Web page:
The story here is as straightforward as it is disheartening: on average, new teachers hold their students' learning back. Of course, we can't expect novices to do as well as more experienced teachers. But surely it's not too much to ask that teacher training equips new teachers to help their students stay on track.
If that weren't bad enough, here's what Harvard University's Strategic Data Project (SDP) found when they looked at placement patterns of teachers in the LA Unified School District:
SDP Human Capital Diagnostic Los Angeles Unified School District (November 2012)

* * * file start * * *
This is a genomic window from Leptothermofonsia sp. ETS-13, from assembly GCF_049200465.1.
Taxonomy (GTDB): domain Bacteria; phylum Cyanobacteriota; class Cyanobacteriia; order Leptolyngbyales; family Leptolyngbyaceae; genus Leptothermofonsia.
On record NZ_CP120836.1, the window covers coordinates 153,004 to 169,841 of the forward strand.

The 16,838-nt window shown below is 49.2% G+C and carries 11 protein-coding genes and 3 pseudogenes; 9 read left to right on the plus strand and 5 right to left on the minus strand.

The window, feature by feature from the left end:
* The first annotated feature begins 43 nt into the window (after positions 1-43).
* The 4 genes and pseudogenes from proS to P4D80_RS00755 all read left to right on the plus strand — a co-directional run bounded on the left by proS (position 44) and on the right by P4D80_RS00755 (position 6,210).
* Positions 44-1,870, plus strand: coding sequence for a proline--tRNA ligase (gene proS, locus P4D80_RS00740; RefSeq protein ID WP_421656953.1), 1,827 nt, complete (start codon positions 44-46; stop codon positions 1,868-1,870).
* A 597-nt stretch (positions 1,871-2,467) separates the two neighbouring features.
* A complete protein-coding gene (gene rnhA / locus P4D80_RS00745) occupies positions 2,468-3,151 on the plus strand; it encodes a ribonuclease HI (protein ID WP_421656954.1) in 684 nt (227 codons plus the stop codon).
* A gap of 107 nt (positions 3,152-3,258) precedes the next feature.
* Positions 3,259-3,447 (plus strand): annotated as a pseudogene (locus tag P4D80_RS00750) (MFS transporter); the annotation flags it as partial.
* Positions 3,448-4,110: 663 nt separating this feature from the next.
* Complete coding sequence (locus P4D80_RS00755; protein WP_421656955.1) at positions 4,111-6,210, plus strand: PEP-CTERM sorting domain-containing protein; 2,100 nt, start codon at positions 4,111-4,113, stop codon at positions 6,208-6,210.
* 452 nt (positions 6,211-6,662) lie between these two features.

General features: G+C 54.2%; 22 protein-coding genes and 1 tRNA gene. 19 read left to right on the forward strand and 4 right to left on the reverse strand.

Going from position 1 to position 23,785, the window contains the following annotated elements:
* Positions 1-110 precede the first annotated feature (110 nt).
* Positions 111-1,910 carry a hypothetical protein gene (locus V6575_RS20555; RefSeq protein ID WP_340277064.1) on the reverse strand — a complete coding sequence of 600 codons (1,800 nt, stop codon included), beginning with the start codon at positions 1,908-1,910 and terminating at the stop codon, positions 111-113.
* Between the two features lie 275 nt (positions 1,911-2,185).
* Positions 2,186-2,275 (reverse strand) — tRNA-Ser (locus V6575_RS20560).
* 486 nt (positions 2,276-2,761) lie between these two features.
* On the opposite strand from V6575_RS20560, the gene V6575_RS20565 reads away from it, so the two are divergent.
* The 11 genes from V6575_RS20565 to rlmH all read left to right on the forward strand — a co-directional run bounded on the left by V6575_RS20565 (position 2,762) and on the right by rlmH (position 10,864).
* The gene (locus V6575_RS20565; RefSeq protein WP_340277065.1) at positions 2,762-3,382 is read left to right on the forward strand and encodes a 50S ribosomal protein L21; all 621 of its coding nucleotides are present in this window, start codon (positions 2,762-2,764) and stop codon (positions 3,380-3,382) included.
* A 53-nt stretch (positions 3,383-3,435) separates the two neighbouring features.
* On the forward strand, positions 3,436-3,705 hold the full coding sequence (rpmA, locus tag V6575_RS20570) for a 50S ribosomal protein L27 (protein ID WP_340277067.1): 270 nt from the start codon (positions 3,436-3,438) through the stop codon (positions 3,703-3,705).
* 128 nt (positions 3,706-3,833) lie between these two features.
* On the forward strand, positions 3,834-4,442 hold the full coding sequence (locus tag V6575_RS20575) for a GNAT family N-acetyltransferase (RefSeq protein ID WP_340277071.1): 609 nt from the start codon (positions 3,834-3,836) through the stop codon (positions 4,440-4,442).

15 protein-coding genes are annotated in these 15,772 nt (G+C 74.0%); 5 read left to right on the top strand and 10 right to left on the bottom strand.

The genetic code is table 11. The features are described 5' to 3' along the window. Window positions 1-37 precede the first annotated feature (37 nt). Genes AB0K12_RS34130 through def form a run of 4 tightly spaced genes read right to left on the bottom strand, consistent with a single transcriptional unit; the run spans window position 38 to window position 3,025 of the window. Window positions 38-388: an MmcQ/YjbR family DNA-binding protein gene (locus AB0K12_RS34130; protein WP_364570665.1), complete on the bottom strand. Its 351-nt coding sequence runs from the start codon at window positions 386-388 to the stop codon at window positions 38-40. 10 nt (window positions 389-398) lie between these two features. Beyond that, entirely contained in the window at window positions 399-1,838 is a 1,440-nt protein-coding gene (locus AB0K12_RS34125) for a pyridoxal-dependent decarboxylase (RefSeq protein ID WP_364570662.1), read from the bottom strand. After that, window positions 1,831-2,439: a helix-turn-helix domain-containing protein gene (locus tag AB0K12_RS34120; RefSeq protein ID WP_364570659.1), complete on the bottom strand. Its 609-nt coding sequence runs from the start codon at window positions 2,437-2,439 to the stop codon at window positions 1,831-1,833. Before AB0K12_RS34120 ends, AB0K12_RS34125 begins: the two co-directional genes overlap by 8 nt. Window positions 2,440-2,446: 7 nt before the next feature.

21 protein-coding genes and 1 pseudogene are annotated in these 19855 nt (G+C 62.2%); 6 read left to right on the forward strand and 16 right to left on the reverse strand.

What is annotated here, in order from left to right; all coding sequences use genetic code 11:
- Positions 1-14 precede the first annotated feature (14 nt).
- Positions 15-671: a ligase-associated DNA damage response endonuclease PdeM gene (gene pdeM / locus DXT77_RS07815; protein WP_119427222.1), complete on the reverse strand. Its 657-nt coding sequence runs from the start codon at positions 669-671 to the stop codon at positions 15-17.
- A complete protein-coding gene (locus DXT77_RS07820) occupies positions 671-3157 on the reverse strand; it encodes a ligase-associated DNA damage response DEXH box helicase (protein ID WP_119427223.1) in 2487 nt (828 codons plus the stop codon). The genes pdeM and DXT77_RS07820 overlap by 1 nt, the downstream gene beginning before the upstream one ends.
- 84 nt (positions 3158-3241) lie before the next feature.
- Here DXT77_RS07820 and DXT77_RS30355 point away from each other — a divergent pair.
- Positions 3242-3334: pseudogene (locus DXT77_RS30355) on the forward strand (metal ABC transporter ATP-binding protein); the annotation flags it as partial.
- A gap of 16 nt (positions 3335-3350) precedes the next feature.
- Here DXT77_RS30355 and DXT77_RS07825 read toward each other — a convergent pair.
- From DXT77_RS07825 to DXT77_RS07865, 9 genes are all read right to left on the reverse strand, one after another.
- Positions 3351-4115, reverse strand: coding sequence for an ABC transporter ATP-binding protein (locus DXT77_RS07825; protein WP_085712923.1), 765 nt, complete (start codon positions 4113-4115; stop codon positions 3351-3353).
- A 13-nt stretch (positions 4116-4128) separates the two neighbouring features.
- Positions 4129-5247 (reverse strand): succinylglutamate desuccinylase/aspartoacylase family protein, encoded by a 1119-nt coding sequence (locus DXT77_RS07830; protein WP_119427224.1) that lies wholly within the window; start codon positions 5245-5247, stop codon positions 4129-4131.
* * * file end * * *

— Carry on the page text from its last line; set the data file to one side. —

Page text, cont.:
On average, LAUSD novices are assigned students who are .2 standard deviations -- or six months -- below the average in math achievement. SDP has found the same sort of placement pattern in other big districts it has studied. Given what we know of the effectiveness of first-year teachers, this is a recipe for systematically widening the achievement gap.
Clearly, districts are going to tackle this issue head-on and think of ways to incent their more effective teachers (who will tend to be more experienced) to teach struggling students. And teacher educators are going to have to further refine their programs to deliver more teachers who are classroom-ready.